Answering Our Patients’ Questions

When discussing their mental health with us, our patients sometimes report panic attacks as one of their symptoms.  What is a panic attack exactly, why do they happen, what happens during a panic attack, and what can be done during a panic attack to lessen the severity?  Are there actions that can lessen the occurrence of panic attacks?  Let’s talk about it.

What Is a Panic Attack?

According to the Mayo Clinic and other sources, the definition of a panic attack is “A sudden episode of intense fear, anxiety, and physical symptoms, based on a perceived threat rather than imminent danger.”  Panic attacks are not the same as anxiety attacks.  Panic attacks are typically shorter than an anxiety attack, and the common physical symptoms of a panic attack do not manifest as severely, if at all, in an anxiety attack.  Individuals suffering an anxiety attack may be able to continue with their business but a panic attack is immediately disruptive.  An anxiety attack usually has one or more defined triggers, like a school exam or job interview, but while a panic attack may ensue as a result of that anxiety, panic attacks do not need a reason to happen.  Individuals can suffer both as part of an anxiety disorder.

What Happens During a Panic Attack?

A panic attack includes both mental and physical symptoms.  Some of the mental symptoms are:

  • A fear of losing control or losing one’s grip on reality
  • Fear of dying or losing everything
  • Dissociation or feeling detached from or outside oneself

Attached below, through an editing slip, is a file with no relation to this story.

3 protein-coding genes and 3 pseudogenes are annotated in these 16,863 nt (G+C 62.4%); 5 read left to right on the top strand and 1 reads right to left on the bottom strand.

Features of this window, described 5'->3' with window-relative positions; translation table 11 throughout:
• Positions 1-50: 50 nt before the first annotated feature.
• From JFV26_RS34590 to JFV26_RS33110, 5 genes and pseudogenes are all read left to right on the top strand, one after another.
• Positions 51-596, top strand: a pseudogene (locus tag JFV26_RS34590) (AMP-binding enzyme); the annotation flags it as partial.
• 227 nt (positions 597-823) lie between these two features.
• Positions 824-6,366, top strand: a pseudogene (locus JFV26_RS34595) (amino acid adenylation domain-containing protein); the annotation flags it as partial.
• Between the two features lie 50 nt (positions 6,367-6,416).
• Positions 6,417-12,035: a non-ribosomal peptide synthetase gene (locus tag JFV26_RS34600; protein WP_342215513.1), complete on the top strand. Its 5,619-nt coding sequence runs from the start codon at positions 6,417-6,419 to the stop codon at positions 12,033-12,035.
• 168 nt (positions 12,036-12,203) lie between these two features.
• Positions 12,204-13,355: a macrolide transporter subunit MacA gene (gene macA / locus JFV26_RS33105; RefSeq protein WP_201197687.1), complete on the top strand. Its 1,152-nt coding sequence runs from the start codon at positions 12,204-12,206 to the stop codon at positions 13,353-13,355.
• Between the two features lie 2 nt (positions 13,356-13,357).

• Confusion and racing thoughts

Some of the physical symptoms of a panic attack are:

  • Chest pain and tightness in the throat, which can cause feelings of suffocation
  • Shaking and weak limbs
  • Heart acceleration
  • Feelings of dizziness or feeling faint

A panic attack is classified by the ADAA (Anxiety and Depression Association of America) as generally including at least four of these symptoms, mental and physical.  However, limited-symptom panic attacks exist but present no other significant differences.

What to Do During a Panic Attack

When experiencing a panic attack, it is easy to feel overwhelmed.  It is important to know that you can retain control in the moment or regain it quickly as the attack passes.  These techniques may be helpful:

  • It may seem obvious, but take care to control your breathing. Do not follow the urge to hyperventilate, but breathe slowly and deeply.  Try counting up to four on the inhale and down from four on the exhale.
  • Focus your mind. Reject racing thoughts and focus on something tangible.  This could be a book on a shelf, a tree branch outside the window, a clock on the wall.  Let your mind go over the colors, the shapes, the sounds.
  • Relax your body. When panicking, our muscles tense up as our fight-or-flight instinct flares up.  Sit or lie down and consciously unclench each muscle from your feet upward or head down.
  • Name the experience for what it is. Acknowledge that you are having a panic attack and that it will pass.

Fighting Panic Attacks

While self-help techniques can be valuable when dealing with panic attacks, these should also be addressed by professionals.  Panic attacks do a lot of damage to people’s lives and are upsetting.  The fear of having a panic attack can increase one’s anxiety and make them more likely to have the panic attack they want to avoid.

See a doctor as quickly as possible if your panic attacks are affecting your ability to work, have healthy relationships, or go about your everyday life.  Get professional help if your panic attacks are becoming more frequent, more severe, if you have just started having them, or if you are having thoughts of harming yourself.  Panic attacks can be a symptom of panic disorder, which should be addressed by a physician, who will likely refer the sufferer to therapy and/or psychiatry.